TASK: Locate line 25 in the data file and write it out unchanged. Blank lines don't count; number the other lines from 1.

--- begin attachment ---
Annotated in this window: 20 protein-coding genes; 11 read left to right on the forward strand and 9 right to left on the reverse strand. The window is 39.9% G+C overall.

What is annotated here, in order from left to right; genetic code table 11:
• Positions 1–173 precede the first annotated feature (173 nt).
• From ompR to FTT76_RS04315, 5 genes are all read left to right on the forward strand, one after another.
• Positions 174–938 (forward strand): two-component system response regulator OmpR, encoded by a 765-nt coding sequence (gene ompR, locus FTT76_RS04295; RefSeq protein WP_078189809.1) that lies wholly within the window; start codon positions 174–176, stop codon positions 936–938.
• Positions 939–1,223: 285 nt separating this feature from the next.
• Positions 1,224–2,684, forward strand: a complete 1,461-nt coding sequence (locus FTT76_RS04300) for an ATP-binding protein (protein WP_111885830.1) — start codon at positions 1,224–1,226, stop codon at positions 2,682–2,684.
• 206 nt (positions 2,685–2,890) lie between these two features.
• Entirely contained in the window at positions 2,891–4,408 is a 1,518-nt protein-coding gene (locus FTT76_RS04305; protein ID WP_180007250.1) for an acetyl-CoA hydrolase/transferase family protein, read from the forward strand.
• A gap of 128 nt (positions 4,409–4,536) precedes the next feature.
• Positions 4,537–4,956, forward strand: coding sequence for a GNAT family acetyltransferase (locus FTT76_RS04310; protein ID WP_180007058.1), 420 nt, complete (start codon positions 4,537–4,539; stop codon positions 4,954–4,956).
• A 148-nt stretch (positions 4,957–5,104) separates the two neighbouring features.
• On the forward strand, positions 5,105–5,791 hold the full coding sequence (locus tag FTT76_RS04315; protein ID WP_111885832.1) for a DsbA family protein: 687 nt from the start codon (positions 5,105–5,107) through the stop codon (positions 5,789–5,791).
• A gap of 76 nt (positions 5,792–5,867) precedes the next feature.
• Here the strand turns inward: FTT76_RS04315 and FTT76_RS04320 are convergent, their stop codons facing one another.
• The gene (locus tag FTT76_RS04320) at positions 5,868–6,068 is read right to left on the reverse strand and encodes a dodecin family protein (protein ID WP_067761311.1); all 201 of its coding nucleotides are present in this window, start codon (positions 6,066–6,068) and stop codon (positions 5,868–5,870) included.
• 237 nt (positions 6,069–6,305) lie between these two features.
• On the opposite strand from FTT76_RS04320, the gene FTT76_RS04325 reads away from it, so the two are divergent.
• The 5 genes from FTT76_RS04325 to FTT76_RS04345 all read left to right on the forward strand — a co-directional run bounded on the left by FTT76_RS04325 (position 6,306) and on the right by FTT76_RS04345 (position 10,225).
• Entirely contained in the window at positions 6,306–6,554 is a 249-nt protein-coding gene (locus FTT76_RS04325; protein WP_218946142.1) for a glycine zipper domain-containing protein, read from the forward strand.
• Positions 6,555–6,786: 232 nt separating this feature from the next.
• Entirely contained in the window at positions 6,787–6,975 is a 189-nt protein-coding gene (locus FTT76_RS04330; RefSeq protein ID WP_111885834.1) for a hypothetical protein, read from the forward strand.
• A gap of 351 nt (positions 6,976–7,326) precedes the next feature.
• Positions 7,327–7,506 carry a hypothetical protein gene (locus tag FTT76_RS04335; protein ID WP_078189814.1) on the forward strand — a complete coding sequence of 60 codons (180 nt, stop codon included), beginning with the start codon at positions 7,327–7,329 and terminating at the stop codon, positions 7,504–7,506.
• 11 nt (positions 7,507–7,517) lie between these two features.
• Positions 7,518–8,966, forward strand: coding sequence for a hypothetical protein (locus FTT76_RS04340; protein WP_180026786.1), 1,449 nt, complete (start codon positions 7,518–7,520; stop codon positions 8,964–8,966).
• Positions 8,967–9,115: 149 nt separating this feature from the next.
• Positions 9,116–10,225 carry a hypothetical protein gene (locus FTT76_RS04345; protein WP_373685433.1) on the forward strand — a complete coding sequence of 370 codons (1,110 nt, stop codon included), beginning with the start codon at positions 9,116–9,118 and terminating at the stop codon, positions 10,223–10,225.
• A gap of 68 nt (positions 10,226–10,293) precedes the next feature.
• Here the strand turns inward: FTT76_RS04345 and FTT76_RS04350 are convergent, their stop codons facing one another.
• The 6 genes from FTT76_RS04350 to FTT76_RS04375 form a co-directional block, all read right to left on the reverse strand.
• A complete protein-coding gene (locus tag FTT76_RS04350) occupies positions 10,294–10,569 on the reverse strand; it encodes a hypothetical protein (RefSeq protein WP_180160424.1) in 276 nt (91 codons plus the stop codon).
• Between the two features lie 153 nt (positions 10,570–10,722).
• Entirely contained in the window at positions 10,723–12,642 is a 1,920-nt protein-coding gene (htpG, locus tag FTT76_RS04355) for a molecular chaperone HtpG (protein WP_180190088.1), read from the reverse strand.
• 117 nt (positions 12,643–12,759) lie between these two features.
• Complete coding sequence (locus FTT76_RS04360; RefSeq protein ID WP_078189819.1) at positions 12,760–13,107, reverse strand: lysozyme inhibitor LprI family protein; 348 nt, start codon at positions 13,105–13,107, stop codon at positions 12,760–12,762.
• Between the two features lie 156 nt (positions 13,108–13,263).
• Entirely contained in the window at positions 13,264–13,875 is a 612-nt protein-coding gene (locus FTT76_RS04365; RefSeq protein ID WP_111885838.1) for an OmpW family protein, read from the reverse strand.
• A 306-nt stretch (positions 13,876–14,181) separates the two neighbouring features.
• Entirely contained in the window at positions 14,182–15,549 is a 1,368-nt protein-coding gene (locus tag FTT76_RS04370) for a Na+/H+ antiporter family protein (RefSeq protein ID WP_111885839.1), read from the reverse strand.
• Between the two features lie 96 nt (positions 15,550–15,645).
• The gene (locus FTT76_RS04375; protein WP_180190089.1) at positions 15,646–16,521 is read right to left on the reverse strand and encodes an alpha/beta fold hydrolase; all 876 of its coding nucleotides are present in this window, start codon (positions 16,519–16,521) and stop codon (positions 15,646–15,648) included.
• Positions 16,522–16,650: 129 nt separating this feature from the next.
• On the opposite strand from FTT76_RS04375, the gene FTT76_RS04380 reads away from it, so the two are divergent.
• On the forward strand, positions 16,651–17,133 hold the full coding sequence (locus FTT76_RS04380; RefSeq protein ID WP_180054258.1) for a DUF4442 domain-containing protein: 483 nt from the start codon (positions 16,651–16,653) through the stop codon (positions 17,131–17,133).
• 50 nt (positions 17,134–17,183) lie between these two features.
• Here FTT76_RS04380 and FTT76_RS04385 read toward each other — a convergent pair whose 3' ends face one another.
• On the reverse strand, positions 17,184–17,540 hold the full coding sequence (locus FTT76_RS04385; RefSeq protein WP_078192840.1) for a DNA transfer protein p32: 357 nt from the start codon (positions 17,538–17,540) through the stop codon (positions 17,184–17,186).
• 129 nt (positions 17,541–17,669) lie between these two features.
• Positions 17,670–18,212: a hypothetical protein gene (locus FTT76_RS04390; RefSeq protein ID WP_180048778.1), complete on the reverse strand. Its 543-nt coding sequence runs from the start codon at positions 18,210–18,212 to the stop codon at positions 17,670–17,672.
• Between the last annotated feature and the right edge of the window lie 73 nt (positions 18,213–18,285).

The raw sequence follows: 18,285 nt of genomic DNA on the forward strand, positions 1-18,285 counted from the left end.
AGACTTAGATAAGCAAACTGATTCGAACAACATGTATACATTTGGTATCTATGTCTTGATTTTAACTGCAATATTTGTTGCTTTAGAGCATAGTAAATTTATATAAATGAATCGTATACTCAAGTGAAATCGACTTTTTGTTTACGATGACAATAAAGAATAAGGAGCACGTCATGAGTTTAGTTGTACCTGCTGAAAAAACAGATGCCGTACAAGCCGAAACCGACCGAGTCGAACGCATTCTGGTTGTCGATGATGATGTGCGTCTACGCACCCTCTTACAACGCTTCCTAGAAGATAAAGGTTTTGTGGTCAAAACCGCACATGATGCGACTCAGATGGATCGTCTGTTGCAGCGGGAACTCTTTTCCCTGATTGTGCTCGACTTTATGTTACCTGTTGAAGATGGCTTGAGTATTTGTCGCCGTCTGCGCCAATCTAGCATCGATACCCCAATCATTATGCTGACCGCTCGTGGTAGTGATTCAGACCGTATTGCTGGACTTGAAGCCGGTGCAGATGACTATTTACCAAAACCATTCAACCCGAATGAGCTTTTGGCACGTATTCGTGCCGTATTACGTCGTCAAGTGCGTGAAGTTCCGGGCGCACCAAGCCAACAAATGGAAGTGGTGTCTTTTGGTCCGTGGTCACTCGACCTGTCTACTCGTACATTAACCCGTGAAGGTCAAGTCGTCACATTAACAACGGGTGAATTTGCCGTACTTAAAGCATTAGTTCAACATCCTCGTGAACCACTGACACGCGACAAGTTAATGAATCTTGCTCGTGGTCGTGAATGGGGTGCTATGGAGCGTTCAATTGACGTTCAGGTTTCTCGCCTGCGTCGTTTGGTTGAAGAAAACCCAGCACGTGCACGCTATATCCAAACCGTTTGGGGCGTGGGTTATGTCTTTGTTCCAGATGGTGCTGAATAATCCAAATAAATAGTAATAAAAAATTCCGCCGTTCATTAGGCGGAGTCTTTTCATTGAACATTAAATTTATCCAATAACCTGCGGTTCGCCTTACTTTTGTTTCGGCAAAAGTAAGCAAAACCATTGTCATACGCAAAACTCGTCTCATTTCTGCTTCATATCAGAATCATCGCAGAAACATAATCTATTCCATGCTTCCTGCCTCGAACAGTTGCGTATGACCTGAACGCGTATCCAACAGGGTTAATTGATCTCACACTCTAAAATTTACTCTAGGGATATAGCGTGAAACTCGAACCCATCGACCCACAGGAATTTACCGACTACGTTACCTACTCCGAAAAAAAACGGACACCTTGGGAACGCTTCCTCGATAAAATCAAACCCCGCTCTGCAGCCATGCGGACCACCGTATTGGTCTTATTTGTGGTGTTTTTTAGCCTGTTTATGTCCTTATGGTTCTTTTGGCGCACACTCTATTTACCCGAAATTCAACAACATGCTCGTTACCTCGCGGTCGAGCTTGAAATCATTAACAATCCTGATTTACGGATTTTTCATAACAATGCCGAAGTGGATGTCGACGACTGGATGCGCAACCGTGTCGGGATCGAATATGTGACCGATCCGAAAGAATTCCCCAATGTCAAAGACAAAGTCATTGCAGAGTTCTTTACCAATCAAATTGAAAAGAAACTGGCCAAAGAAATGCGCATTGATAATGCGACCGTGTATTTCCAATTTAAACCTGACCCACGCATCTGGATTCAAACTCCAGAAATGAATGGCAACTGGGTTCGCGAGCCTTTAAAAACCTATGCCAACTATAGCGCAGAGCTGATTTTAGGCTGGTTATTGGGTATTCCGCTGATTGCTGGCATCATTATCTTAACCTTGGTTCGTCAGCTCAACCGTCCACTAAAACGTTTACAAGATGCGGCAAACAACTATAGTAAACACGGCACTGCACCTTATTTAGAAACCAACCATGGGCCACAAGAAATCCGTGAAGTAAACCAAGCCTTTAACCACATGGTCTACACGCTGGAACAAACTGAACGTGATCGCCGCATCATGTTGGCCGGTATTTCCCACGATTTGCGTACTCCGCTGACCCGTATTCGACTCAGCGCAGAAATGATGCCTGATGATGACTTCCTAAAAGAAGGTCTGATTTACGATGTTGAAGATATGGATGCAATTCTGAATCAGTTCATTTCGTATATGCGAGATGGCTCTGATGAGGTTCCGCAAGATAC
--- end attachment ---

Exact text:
• 11 nt (positions 7,507–7,517) lie between these two features.